Conversely, the absence of a positive relationship between reward and engagement is inconsistent with previous research (Karatepe, 2013). The researcher contended that this may be due to the timing of the data collection in this study, which was done during peak holiday season when employees may have been overloaded and more likely to see an imbalance between their effort and reward.
The finding that information sharing was not related to engagement is also surprising. It could be possible, the researcher contends, that the employees may not have found the information shared was relatable to their performance and therefore did not impact on their engagement. De Ridder (2004) found in a study of service employees that employee commitment was unaffected by non-task related information sharing.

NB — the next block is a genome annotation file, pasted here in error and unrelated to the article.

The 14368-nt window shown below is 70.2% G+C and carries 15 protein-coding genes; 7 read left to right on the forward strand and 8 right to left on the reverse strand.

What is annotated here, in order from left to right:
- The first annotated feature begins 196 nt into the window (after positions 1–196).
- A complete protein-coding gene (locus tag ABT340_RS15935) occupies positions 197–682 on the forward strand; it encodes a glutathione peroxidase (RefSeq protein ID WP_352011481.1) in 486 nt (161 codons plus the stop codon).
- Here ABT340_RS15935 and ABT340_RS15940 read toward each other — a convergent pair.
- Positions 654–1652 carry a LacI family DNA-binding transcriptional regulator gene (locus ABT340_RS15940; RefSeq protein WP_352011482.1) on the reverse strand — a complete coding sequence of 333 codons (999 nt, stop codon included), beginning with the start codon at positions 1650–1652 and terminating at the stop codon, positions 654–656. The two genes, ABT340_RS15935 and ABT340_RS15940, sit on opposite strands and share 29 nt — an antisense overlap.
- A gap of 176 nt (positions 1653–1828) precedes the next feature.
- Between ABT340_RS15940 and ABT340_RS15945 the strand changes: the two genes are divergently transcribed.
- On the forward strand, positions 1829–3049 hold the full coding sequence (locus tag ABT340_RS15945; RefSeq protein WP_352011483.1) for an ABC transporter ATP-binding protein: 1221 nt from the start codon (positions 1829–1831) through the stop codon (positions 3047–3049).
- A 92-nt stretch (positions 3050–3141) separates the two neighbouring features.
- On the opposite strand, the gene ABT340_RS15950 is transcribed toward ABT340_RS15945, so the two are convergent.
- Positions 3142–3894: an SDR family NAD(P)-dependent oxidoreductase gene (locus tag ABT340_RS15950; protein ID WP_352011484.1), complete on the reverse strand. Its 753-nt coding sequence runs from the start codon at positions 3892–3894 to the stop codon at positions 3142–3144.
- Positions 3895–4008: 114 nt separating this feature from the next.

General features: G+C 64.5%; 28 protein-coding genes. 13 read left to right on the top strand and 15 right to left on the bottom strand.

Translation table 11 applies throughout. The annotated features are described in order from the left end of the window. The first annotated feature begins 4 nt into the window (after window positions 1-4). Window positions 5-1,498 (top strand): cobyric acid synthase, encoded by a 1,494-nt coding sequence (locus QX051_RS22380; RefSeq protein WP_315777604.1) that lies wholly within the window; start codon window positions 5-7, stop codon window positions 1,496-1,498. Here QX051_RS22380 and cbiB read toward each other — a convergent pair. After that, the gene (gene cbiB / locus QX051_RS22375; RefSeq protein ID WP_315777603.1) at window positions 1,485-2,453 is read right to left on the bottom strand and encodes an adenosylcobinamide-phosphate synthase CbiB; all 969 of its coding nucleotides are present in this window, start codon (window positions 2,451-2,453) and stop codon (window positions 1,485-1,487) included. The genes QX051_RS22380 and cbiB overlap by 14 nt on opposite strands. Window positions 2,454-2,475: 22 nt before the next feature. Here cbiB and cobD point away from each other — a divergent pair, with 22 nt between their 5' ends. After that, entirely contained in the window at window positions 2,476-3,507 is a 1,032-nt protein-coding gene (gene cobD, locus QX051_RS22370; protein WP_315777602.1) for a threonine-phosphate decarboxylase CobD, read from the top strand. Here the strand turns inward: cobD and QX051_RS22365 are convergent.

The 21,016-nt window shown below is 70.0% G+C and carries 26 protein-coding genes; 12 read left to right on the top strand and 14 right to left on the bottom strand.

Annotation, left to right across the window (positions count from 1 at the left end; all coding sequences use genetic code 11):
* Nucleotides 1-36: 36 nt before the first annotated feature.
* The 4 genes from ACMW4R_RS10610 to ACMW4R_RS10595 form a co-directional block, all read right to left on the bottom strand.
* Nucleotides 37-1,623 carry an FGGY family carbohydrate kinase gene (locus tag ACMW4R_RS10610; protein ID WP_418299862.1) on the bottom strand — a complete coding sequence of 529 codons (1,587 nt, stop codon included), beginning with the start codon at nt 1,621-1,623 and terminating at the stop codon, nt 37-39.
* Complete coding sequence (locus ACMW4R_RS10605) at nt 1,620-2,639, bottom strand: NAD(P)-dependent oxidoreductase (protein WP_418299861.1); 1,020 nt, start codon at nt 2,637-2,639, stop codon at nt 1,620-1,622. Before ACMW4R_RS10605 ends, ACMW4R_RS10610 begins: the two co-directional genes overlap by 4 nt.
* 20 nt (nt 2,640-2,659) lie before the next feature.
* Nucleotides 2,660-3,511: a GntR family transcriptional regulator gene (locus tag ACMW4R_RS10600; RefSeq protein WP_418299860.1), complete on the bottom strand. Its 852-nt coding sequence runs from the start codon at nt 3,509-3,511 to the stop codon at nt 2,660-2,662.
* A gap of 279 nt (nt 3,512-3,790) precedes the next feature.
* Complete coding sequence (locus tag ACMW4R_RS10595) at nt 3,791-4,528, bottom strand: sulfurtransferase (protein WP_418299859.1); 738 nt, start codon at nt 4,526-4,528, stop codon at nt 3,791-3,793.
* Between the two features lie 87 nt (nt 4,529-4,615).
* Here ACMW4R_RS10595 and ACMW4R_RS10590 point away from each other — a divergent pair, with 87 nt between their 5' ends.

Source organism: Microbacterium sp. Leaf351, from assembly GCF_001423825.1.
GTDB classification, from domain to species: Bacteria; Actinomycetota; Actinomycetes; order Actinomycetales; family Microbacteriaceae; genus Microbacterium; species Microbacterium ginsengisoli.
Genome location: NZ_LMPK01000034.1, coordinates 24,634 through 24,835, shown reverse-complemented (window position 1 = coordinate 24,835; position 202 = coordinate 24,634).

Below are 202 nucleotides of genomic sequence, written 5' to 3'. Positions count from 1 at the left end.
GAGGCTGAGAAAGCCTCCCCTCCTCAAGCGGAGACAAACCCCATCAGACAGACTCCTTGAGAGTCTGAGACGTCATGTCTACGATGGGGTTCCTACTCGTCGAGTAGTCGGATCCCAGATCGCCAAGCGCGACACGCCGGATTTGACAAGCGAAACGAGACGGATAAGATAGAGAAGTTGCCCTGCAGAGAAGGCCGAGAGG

Organizational and Reward Implications
The findings suggest that the engagement of customer facing employees can be heightened through refinement of a company’s training and performance appraisal practices, which in turn increases employees’ likelihood of displaying greater OCB. With regards to training, ideally this would include a structured training framework and could include the likes of development of interpersonal skills, information acquisition skills, and technological literacy. Similarly, the development of performance appraisal practices should be designed so as to ensure a structured, objective and fair approach which involves the constructive discussion of performance and development of performance, as well as clearly tying employee goals to the goals and mission of the company.